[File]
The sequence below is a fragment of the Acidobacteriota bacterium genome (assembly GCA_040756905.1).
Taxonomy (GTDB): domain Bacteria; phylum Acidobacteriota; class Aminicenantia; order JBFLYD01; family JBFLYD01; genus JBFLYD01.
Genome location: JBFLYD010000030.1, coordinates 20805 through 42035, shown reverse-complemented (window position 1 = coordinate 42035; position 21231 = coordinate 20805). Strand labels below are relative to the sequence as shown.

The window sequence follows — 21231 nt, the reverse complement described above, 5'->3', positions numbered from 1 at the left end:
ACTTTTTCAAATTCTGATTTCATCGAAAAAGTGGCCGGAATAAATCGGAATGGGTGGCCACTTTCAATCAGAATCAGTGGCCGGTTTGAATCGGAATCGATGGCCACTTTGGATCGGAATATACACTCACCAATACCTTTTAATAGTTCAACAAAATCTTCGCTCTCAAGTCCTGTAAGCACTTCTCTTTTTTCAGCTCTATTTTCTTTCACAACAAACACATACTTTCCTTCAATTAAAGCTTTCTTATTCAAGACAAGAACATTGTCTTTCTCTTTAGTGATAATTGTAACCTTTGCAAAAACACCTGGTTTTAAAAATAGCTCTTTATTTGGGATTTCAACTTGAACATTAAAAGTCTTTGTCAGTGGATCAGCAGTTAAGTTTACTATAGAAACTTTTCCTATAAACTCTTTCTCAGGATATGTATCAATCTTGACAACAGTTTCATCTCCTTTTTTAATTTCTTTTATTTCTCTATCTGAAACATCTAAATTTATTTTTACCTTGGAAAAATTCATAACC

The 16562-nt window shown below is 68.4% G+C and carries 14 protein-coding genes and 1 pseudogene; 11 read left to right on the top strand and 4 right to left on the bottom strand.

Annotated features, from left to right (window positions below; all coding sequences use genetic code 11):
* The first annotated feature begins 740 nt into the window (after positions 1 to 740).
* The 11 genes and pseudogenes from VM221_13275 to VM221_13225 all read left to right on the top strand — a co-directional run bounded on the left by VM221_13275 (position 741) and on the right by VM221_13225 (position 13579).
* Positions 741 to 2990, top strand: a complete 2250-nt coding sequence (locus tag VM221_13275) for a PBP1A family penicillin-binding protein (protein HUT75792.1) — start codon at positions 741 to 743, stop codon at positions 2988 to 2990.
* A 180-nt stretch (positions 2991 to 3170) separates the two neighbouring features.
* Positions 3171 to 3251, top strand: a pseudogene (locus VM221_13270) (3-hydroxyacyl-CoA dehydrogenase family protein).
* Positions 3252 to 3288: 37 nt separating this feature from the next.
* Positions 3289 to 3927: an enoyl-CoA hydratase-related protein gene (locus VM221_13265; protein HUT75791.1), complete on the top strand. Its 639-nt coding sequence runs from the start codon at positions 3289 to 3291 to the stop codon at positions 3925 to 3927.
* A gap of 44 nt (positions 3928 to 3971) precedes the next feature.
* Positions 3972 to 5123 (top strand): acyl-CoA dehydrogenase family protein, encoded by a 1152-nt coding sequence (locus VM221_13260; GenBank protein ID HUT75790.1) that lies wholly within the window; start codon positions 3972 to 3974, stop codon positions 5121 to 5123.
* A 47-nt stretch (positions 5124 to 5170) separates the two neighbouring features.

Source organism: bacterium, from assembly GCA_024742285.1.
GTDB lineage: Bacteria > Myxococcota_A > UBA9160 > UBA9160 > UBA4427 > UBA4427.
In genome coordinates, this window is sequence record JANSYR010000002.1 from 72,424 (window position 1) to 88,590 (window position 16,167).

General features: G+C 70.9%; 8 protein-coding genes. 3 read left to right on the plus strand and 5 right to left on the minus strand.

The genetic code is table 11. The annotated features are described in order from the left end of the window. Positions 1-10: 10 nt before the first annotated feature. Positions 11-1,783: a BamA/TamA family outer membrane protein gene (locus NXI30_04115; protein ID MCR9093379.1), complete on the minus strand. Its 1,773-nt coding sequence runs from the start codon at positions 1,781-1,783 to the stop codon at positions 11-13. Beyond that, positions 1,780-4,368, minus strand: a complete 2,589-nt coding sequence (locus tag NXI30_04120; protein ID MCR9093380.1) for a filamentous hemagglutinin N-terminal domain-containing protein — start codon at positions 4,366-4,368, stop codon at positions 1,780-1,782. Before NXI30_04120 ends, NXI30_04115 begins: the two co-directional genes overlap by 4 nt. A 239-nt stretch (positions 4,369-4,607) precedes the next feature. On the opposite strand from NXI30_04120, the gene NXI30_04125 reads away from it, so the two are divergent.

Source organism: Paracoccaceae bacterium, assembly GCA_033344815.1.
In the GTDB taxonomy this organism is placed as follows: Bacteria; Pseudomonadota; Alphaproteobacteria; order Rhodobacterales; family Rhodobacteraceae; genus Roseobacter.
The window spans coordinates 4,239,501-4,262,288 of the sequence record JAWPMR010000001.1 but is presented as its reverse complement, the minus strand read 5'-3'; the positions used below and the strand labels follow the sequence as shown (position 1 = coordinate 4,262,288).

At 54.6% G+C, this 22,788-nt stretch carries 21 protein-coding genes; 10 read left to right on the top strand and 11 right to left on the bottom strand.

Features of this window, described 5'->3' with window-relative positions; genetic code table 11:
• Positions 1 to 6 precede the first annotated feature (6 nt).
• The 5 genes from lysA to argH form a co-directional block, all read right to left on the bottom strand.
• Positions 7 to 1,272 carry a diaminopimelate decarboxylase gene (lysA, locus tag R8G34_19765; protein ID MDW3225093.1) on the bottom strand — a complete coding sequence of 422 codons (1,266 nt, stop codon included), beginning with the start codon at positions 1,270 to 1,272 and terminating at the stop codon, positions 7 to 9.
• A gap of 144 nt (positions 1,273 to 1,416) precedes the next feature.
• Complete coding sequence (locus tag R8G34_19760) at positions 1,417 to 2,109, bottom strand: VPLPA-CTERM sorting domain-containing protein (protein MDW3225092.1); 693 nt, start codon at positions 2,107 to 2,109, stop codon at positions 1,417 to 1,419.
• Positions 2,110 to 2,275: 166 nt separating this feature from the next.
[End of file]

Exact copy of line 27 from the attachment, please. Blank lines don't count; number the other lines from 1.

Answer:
Features of this window, described 5'->3' with window-relative positions; genetic code table 11: